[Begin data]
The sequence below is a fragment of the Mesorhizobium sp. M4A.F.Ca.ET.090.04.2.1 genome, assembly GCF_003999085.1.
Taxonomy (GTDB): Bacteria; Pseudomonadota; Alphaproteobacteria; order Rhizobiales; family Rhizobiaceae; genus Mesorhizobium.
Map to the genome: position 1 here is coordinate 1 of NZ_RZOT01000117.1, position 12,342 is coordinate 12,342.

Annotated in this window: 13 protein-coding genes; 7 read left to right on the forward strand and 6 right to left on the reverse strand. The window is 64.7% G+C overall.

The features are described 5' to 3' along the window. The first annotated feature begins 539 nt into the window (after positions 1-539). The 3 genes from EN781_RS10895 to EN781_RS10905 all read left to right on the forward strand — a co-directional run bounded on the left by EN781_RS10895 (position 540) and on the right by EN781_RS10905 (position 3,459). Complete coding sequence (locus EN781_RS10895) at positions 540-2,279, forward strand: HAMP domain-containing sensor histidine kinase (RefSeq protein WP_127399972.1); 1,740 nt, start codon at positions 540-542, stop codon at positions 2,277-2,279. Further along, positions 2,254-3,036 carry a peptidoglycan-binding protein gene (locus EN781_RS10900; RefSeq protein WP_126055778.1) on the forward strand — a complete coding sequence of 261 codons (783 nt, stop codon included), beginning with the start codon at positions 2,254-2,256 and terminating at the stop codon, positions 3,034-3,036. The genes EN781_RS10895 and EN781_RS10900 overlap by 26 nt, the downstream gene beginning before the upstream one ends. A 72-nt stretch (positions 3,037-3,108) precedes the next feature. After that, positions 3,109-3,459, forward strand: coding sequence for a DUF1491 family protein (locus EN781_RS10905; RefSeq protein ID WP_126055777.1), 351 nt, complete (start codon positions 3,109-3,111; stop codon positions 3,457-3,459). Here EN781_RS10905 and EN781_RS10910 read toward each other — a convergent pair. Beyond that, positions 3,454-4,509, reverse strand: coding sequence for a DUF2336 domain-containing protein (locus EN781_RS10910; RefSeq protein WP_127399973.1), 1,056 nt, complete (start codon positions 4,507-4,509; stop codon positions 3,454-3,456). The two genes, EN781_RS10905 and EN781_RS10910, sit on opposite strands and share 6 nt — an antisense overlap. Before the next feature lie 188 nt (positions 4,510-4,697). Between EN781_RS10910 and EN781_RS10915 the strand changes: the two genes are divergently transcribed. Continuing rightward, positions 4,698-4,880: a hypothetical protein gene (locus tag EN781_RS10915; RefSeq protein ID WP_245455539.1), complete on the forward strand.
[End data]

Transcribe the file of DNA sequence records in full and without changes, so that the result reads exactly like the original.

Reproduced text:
The sequence below is a fragment of the Mesorhizobium sp. M4A.F.Ca.ET.090.04.2.1 genome, assembly GCF_003999085.1.
Taxonomy (GTDB): Bacteria; Pseudomonadota; Alphaproteobacteria; order Rhizobiales; family Rhizobiaceae; genus Mesorhizobium.
Map to the genome: position 1 here is coordinate 1 of NZ_RZOT01000117.1, position 12,342 is coordinate 12,342.

Annotated in this window: 13 protein-coding genes; 7 read left to right on the forward strand and 6 right to left on the reverse strand. The window is 64.7% G+C overall.

The features are described 5' to 3' along the window. The first annotated feature begins 539 nt into the window (after positions 1-539). The 3 genes from EN781_RS10895 to EN781_RS10905 all read left to right on the forward strand — a co-directional run bounded on the left by EN781_RS10895 (position 540) and on the right by EN781_RS10905 (position 3,459). Complete coding sequence (locus EN781_RS10895) at positions 540-2,279, forward strand: HAMP domain-containing sensor histidine kinase (RefSeq protein WP_127399972.1); 1,740 nt, start codon at positions 540-542, stop codon at positions 2,277-2,279. Further along, positions 2,254-3,036 carry a peptidoglycan-binding protein gene (locus EN781_RS10900; RefSeq protein WP_126055778.1) on the forward strand — a complete coding sequence of 261 codons (783 nt, stop codon included), beginning with the start codon at positions 2,254-2,256 and terminating at the stop codon, positions 3,034-3,036. The genes EN781_RS10895 and EN781_RS10900 overlap by 26 nt, the downstream gene beginning before the upstream one ends. A 72-nt stretch (positions 3,037-3,108) precedes the next feature. After that, positions 3,109-3,459, forward strand: coding sequence for a DUF1491 family protein (locus EN781_RS10905; RefSeq protein ID WP_126055777.1), 351 nt, complete (start codon positions 3,109-3,111; stop codon positions 3,457-3,459). Here EN781_RS10905 and EN781_RS10910 read toward each other — a convergent pair. Beyond that, positions 3,454-4,509, reverse strand: coding sequence for a DUF2336 domain-containing protein (locus EN781_RS10910; RefSeq protein WP_127399973.1), 1,056 nt, complete (start codon positions 4,507-4,509; stop codon positions 3,454-3,456). The two genes, EN781_RS10905 and EN781_RS10910, sit on opposite strands and share 6 nt — an antisense overlap. Before the next feature lie 188 nt (positions 4,510-4,697). Between EN781_RS10910 and EN781_RS10915 the strand changes: the two genes are divergently transcribed. Continuing rightward, positions 4,698-4,880: a hypothetical protein gene (locus tag EN781_RS10915; RefSeq protein ID WP_245455539.1), complete on the forward strand.